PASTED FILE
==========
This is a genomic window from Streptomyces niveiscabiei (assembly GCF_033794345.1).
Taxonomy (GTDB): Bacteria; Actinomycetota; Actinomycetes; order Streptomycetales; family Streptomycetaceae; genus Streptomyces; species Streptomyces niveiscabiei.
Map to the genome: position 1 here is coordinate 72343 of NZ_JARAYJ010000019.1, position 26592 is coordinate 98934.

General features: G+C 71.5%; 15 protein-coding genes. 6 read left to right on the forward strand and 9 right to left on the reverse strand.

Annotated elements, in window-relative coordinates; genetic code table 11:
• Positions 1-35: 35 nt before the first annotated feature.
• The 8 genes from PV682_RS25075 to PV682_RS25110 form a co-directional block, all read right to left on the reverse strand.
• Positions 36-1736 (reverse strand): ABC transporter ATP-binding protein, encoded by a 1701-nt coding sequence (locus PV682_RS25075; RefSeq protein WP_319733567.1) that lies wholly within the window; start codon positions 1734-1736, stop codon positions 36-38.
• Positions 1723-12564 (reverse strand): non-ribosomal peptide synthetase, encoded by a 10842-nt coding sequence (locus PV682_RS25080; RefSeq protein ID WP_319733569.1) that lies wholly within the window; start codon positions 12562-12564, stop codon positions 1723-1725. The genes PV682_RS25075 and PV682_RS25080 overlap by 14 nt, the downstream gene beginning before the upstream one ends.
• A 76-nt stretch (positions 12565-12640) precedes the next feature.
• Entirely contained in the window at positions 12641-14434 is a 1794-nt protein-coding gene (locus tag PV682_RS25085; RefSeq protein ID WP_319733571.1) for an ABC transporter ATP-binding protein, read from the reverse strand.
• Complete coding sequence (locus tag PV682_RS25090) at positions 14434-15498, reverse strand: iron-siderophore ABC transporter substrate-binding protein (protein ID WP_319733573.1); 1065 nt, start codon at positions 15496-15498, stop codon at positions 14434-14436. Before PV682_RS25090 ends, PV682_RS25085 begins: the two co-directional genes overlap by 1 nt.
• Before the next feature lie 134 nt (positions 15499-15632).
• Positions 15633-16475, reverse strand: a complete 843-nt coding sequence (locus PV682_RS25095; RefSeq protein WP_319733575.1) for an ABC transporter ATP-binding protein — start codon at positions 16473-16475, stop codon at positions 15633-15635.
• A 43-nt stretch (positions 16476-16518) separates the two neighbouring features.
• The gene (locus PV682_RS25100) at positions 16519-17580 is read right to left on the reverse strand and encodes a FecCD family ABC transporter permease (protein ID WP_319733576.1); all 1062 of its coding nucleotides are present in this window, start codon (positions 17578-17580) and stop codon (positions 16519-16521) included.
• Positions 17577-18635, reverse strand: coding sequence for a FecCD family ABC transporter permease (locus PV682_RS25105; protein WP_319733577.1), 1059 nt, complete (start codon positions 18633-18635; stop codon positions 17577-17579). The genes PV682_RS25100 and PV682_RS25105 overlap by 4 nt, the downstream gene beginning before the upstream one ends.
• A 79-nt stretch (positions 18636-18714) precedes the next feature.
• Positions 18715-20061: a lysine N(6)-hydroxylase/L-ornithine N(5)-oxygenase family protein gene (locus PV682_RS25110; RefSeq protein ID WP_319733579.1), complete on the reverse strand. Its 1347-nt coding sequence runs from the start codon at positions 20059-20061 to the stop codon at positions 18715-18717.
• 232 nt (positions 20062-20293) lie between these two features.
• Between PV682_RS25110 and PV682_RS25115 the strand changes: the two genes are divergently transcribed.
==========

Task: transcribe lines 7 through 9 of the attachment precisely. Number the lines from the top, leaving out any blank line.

• The 8 genes from PV682_RS25075 to PV682_RS25110 form a co-directional block, all read right to left on the reverse strand.
• Positions 36-1736 (reverse strand): ABC transporter ATP-binding protein, encoded by a 1701-nt coding sequence (locus PV682_RS25075; RefSeq protein WP_319733567.1) that lies wholly within the window; start codon positions 1734-1736, stop codon positions 36-38.
• Positions 1723-12564 (reverse strand): non-ribosomal peptide synthetase, encoded by a 10842-nt coding sequence (locus PV682_RS25080; RefSeq protein ID WP_319733569.1) that lies wholly within the window; start codon positions 12562-12564, stop codon positions 1723-1725. The genes PV682_RS25075 and PV682_RS25080 overlap by 14 nt, the downstream gene beginning before the upstream one ends.